where 0 ≤ kN/2–1. The ⌊q⌋ operation means the integer part of q. The [z]bit-rev function represents the three-step operation of:

           [1] convert decimal integer z to a binary number represented by log2(N)–1 binary bits,

           [2] perform bit reversal on the binary number as discussed in Section 4.5, and

           [3] convert the bit reversed number back to a decimal integer.

As an example of using Eq.(2), for the second stage (P = 2) of an N = 8-point DIT FFT, the k = 3 twiddle Q factor is:

          k = 3 twiddle factor Q = [⌊3•22/8⌋]bit-rev

                    = [⌊1.5⌋]bit-rev = [1]bit-rev = 2.

The above [1]bit-rev operation is: take the decimal number 1 and represent it with log2(N)–1 = 2 bits, i.e., as 012. Next, reverse those bits to a binary 102 and convert that binary number to our desired decimal result of 2.

A Little History of the FFT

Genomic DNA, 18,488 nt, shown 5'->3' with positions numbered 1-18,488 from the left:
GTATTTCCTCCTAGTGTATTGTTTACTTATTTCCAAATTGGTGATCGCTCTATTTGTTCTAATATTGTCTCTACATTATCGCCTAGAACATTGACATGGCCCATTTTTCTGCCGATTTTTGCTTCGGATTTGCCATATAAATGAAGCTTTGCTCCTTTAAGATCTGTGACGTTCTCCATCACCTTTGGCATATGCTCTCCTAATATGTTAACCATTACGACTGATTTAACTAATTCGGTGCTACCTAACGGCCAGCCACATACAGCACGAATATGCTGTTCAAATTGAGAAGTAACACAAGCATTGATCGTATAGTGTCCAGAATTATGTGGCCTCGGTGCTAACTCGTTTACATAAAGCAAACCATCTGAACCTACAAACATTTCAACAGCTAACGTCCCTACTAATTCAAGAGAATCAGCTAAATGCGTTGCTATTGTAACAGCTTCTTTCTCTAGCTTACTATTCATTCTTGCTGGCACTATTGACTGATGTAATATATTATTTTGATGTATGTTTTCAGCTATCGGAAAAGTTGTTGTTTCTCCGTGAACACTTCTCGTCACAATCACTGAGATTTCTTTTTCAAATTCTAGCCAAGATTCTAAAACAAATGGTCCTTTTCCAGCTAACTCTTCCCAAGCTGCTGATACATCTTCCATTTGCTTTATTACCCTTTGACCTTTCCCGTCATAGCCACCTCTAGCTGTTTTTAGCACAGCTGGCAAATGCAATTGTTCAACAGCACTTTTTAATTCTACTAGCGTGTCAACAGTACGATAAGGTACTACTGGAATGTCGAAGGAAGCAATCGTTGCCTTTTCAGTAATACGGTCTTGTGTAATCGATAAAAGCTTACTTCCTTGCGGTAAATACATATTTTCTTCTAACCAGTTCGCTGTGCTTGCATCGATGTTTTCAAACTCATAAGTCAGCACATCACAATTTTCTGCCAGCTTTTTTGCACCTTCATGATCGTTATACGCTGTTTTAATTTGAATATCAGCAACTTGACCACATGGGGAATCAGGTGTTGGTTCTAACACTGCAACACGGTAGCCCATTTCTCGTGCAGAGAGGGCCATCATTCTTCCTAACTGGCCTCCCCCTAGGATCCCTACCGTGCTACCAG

The radix-2 FFT has a very interesting history. For example, one of the driving forces behind the development of the FFT was the United State's desire to detect nuclear explosions inside the Soviet Union in the early 1960s. Also, if it hadn't been for the influence of a patent attorney, the Cooley-Tukey radix-2 FFT algorithm might well have been known as the Sande-Tukey algorithm, named after Gordon Sande and John Tukey. (That's the same Gordon Sande that occasionally posts on the comp.dsp newsgroup.) For those and other interesting FFT historical facts, see the following web sites.

Cooley and Tukey, "On the Origin of the FFT Paper", http://www.garfield.library.upenn.edu/classics1993/A1993MJ84500001.pdf

Rockmore, "The FFT - An Algorithm the Whole Family Can Use", http://www.cs.dartmouth.edu/~rockmore/cse-fft.pdf

Cipra, "The FFT: Making Technology Fly", http://compmack.googlecode.com/svn/marcoshack/calc4/The_FFT_Making_Technology_Fly.pdf

Cooley, Lewis, and Welch, "Historical Notes on the Fast Fourier Transform", http://www.signallake.com/innovation/FFTHistoryJun67.pdf